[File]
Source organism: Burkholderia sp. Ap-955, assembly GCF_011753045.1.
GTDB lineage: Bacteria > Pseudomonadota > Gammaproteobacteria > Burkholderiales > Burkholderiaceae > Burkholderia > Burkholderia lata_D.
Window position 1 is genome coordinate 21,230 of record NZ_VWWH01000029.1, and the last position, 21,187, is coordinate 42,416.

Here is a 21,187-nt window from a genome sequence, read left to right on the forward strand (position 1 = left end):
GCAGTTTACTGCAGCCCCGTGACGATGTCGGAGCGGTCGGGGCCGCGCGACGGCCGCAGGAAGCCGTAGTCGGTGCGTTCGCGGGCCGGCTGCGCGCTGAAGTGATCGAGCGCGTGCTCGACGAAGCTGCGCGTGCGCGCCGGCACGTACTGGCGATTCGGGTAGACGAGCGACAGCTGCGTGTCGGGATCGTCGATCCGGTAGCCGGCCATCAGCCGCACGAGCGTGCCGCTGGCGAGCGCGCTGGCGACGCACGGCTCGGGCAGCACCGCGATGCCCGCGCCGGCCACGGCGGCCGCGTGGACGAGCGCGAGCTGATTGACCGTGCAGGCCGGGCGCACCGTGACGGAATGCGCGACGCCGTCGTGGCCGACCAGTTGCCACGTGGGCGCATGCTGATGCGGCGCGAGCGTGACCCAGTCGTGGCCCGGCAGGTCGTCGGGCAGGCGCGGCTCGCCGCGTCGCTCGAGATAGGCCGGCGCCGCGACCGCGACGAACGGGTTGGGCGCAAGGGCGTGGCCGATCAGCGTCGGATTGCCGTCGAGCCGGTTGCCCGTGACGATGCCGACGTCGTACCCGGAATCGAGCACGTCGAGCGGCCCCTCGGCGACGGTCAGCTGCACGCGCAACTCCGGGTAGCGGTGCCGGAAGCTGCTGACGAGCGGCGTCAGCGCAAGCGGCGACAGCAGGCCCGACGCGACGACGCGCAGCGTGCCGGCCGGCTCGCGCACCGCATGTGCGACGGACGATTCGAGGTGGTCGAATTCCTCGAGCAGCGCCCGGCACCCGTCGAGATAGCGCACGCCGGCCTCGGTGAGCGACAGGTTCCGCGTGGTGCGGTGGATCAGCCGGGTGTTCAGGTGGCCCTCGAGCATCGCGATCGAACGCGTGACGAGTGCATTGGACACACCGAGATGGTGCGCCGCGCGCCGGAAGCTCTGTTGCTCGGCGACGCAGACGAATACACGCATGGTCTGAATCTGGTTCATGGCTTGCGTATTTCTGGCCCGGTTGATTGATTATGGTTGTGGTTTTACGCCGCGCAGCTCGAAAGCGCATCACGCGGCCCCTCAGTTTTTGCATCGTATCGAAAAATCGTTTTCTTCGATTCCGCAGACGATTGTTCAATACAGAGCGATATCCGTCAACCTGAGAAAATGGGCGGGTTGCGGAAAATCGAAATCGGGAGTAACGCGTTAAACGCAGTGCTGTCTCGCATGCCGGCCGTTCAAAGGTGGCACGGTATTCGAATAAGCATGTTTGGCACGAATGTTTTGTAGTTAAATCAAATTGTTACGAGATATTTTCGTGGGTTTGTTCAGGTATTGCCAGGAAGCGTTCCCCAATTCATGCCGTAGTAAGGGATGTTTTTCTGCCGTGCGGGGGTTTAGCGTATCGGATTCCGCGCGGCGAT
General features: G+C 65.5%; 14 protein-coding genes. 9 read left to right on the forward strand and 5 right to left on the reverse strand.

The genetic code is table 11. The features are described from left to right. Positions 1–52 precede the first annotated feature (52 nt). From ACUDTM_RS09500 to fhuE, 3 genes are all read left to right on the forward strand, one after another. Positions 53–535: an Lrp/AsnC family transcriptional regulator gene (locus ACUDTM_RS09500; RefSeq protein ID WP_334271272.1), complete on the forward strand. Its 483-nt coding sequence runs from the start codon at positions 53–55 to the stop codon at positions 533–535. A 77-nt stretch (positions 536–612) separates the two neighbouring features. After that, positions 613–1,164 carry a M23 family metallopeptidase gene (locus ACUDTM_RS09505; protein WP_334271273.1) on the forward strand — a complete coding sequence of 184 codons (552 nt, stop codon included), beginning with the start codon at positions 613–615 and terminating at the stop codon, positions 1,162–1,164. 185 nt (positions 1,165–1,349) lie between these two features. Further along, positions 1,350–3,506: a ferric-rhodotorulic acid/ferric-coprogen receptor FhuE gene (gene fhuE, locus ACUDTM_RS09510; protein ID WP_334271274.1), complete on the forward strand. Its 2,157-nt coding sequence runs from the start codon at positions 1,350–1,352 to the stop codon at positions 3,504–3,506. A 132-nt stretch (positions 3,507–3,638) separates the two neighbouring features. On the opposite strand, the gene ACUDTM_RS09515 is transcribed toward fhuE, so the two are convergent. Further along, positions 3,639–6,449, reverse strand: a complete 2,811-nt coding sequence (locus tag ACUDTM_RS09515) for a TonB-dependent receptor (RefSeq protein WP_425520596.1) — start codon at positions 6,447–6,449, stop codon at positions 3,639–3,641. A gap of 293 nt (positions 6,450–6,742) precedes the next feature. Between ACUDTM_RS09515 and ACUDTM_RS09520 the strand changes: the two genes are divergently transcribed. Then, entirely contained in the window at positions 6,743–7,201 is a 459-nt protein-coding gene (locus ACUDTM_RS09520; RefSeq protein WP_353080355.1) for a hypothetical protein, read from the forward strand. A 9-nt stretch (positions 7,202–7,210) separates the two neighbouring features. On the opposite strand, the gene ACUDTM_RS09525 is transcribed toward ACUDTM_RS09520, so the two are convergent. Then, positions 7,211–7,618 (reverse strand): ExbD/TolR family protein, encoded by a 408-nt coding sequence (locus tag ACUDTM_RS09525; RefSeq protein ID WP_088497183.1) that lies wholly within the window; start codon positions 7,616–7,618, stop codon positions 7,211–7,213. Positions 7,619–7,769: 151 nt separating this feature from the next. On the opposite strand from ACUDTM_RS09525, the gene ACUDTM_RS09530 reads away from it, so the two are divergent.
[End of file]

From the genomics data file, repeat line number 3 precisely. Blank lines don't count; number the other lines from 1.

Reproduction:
Window position 1 is genome coordinate 21,230 of record NZ_VWWH01000029.1, and the last position, 21,187, is coordinate 42,416.